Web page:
Possibilities, dangers of Islam’s rise in Europe

  • October 12, 2007
{mosimage}God’s Continent: Christianity, Islam and Europe’s Religious Crisis by Philip Jenkins (Oxford University Press, 340 pages, hardcover $31.95).

They thought he was a cranky crackpot in his time, but Hillaire Belloc’s 1938 prophecy has come back to haunt Europe today: “Anyone with a knowledge of history is bound to ask himself whether we shall not see in the future a revival of Mohammedan political power, and the renewal of the old pressure of Islam upon Christendom.”

For a Europe wracked by Nazism, fascism and communism, the rise of Islam seemed farfetched. Today, not so much.

While Sept. 11, 2001, jolted North Americans awake to terrorism with an Islamic colouration, Europe has been dealing with the issue for some years. Since 9/11 the countries of Western Europe have had their own terror tragedies, including massive bombings in London and Madrid and riots in France. There have been murders by Islamic fanatics, street protests, threats of violence and examples aplenty of mosques where the sermon fare is often laced with exhortations to violence.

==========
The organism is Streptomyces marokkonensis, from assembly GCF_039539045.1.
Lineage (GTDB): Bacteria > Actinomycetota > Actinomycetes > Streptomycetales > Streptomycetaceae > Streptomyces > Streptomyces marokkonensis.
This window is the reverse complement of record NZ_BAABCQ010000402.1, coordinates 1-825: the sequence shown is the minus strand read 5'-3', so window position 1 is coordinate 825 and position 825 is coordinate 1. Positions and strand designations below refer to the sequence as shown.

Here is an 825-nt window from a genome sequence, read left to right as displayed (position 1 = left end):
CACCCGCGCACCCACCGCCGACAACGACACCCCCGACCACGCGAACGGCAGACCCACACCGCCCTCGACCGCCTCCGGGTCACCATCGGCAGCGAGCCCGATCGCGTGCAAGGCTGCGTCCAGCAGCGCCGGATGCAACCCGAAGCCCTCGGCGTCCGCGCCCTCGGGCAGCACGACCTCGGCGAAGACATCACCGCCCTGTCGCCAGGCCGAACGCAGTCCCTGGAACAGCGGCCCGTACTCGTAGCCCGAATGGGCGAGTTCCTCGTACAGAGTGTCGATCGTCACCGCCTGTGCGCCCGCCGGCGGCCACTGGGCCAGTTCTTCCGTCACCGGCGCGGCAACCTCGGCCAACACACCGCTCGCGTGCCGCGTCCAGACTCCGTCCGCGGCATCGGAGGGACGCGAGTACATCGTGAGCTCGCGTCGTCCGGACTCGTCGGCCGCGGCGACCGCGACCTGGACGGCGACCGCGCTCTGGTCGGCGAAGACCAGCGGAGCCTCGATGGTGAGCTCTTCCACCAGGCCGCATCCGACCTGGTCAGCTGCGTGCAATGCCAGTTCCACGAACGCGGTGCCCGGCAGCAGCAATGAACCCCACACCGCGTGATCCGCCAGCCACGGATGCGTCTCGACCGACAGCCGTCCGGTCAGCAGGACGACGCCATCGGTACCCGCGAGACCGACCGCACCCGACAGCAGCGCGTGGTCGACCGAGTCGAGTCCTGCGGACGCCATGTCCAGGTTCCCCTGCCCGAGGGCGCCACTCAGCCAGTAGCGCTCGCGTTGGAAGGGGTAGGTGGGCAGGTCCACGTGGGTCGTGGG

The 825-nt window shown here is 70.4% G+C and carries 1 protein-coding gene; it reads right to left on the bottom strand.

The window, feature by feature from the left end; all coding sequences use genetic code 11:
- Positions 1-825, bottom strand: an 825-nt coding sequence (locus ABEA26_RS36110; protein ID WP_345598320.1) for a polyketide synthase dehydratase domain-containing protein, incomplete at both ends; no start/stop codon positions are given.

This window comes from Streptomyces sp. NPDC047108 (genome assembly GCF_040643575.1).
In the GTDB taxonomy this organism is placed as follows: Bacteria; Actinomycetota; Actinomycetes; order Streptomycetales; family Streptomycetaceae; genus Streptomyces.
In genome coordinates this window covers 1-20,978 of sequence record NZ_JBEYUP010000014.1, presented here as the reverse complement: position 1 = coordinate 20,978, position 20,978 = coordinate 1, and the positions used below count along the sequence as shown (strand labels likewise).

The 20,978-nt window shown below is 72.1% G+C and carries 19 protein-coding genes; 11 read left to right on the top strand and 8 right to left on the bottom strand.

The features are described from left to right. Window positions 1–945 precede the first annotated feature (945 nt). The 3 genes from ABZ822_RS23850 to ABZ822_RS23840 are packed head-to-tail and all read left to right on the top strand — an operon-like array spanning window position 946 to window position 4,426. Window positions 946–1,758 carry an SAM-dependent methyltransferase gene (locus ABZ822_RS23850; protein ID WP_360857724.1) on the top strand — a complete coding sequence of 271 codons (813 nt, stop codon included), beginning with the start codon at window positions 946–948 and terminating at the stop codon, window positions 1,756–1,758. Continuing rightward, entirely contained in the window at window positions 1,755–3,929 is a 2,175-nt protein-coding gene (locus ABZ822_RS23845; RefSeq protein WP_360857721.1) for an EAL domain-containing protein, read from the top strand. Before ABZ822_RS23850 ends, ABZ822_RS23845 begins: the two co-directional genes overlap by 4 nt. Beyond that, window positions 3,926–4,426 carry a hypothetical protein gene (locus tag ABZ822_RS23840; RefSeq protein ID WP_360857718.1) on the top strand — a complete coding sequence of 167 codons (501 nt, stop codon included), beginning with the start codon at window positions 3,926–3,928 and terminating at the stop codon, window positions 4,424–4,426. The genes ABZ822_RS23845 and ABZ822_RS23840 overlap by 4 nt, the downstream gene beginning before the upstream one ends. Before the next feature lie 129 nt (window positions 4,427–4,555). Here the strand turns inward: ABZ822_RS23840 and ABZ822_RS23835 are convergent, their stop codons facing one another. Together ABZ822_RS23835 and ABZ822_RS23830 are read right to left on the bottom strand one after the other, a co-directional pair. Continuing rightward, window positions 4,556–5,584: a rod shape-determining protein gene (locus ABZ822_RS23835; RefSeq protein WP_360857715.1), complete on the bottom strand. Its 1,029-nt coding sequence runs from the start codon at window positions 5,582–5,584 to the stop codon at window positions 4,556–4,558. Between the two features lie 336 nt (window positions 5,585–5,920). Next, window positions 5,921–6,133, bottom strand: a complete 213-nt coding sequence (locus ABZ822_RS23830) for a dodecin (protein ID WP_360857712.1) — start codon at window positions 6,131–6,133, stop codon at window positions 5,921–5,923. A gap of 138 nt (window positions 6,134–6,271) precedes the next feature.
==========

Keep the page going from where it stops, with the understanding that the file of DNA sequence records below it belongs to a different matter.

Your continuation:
{sa 019531395X}The rise of Islamic militancy has fostered a whole library shelf of books over the so-called Islamicization of Europe. Some go so far as to call the continent Eurabia and predict massive upheaval in the years to come.

Philip Jenkins, professor of history and religious studies at Penn State University, has waded into this debate with God’s Continent. It is the third in a series on the future of Christianity, following on studies of the growth of Christianity in the developing world (The Next Christendom and The New Faces of Christianity). In this analysis of the rifts between Europe’s secular culture and its religious adherents, Jenkins steers away from either apocalyptic pronouncements or Pollyanna reassurance. Instead, he offers a well-documented and reasoned discussion of both the dangers and possibilities.